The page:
After deterioration of relations with Turkey, Israeli and Greek combat planes take part in a military exercise in Greece

As explained in “Known and unknown incidents prove Turkey and Israel have come closer to war than you might believe”, an exercise involving the Hellenic Air Force and Israeli Air Force took place between Oct. 21 – 26 at Larissa airbase in Greece. The drills were held as a follow up of last November’s visit of the HAF’s 337 Sq. to Ovda airbase, in the Negev.

Ten double seat IAF F-16I Sufa multirole fighters belonging to the 119 Sqn “Bat” (Ha’ Atalef) [#413, #448, #491], the 201 Sqn “The One” (Ahat) [#857, #868, #880] and 253 Sqn “Negev” (Ha’ Negev) [#407, #445, #476, #478], including 152 pilots and ground crew arrived from Ramon airbase, in Israel.

All the F-16I Sufa (as those possibly taking part to the air strike in Sudan last week…) sported a configuration including the characteristic Conformal Fuel Tanks (CFTs), inert AIM-9L Sidewinder and Litening II and LANTIRN pods.

Greece participated with F-16 Block 52+ and Mirage-2000Mk2 fighter jets from 110, 111 and 114 FW.

Air-to-air, air-to-surface and Composite Air Operations (COMAO) day and night missions were flown during the exercise.

H/T to Strategy Reports for the heads-up

Image credit: HAF

About David Cenciotti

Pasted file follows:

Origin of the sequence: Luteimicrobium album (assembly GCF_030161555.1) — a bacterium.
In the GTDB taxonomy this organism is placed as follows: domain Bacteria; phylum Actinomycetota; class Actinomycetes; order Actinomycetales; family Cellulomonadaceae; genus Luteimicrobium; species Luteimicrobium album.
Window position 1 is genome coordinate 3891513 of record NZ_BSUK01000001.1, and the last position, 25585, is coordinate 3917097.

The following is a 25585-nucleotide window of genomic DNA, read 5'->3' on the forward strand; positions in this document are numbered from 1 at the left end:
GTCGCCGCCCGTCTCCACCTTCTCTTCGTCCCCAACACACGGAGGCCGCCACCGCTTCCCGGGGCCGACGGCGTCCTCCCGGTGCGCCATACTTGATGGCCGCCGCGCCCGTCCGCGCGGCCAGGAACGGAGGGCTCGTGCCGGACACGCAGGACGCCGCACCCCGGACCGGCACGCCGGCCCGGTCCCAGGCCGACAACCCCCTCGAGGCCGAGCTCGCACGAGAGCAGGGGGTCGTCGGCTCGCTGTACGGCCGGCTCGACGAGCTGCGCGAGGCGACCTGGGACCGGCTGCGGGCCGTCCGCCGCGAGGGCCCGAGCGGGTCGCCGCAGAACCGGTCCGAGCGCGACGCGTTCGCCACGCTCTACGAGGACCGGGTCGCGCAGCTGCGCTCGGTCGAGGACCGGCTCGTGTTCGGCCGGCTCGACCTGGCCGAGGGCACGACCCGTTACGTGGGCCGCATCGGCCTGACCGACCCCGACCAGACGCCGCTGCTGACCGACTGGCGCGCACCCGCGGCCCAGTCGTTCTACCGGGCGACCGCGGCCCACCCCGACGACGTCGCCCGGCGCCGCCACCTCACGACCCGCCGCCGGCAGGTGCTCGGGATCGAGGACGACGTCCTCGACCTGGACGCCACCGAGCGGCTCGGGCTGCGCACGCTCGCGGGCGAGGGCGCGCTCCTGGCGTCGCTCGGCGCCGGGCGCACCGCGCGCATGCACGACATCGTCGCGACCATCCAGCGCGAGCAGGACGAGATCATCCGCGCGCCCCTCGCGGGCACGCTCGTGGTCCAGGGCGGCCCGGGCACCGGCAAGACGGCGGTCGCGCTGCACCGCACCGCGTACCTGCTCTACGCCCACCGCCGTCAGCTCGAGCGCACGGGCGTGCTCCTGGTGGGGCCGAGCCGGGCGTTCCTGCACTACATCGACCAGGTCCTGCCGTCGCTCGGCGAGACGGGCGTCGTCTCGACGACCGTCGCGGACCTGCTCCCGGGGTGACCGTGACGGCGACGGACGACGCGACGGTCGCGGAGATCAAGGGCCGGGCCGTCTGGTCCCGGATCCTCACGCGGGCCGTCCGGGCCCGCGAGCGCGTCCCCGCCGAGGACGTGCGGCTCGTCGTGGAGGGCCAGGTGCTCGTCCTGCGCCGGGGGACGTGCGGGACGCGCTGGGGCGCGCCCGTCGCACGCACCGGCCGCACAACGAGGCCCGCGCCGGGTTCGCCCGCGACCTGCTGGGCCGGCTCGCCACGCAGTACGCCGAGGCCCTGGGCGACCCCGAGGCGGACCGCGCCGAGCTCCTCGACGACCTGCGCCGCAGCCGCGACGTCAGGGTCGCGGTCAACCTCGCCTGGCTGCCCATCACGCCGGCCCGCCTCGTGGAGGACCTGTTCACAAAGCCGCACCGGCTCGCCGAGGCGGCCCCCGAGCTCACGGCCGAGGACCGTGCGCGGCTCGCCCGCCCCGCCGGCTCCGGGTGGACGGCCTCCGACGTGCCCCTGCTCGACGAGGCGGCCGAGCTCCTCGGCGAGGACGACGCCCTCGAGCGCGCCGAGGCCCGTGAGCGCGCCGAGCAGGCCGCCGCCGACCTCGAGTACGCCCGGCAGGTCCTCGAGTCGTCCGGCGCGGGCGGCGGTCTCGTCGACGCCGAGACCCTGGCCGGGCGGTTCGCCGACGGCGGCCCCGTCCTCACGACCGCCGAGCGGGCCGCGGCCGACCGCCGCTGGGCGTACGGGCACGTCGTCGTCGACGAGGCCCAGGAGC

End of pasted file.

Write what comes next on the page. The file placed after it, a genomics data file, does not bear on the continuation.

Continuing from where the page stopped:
David Cenciotti is a journalist based in Rome, Italy. He is the Founder and Editor of “The Aviationist”, one of the world’s most famous and read military aviation blogs. Since 1996, he has written for major worldwide magazines, including Air Forces Monthly, Combat Aircraft, and many others, covering aviation, defense, war, industry, intelligence, crime and cyberwar. He has reported from the U.S., Europe, Australia and Syria, and flown several combat planes with different air forces. He is a former 2nd Lt. of the Italian Air Force, a private pilot and a graduate in Computer Engineering. He has written five books and contributed to many more ones.


  1. These continual training exercises and now RAF Typhoons heading for the gulf looks rather ominous

  2. Well, Greece and Israel have held air-warfare exercises for years now. One of the major reasons is that Greece is the only Western operator of Tor M1 tactical air defence systems, similar to those of Iran. Consequently and considering Israels geopolitical situation, its safe to say, that these exercises center on simulations of potential air strikes on Iranian targets under adverse conditions.

    Trying to pull Turkey into the equation (even indirectly, as in the headline) is a wee bit absurd. Turkey not only is a NATO-member, it also has a significant air force and general military capabilities (its navy is arguably the strongest in the eastern med and the air force is large, comprehensive and well trained). I have read your other post and nothing in the events list really suggest running a risk of getting anywhere near a state of war. Particularly the intelligence part on behalf of the Israelis is arguably a “non-war”-approach. The Israelis tend to be fairly brazen sometimes (see their behavior re German warships in support of UNIFIL a few years back) and Turkey seems to be willing to hit them on the nose for that, but its pretty evident that both sides are not at all interested in any kind of escalation.

    As said before, the Greek exercises have nothing to do with this, as evidenced by similar activities in the past, well before the deterioration in T-I relationships.

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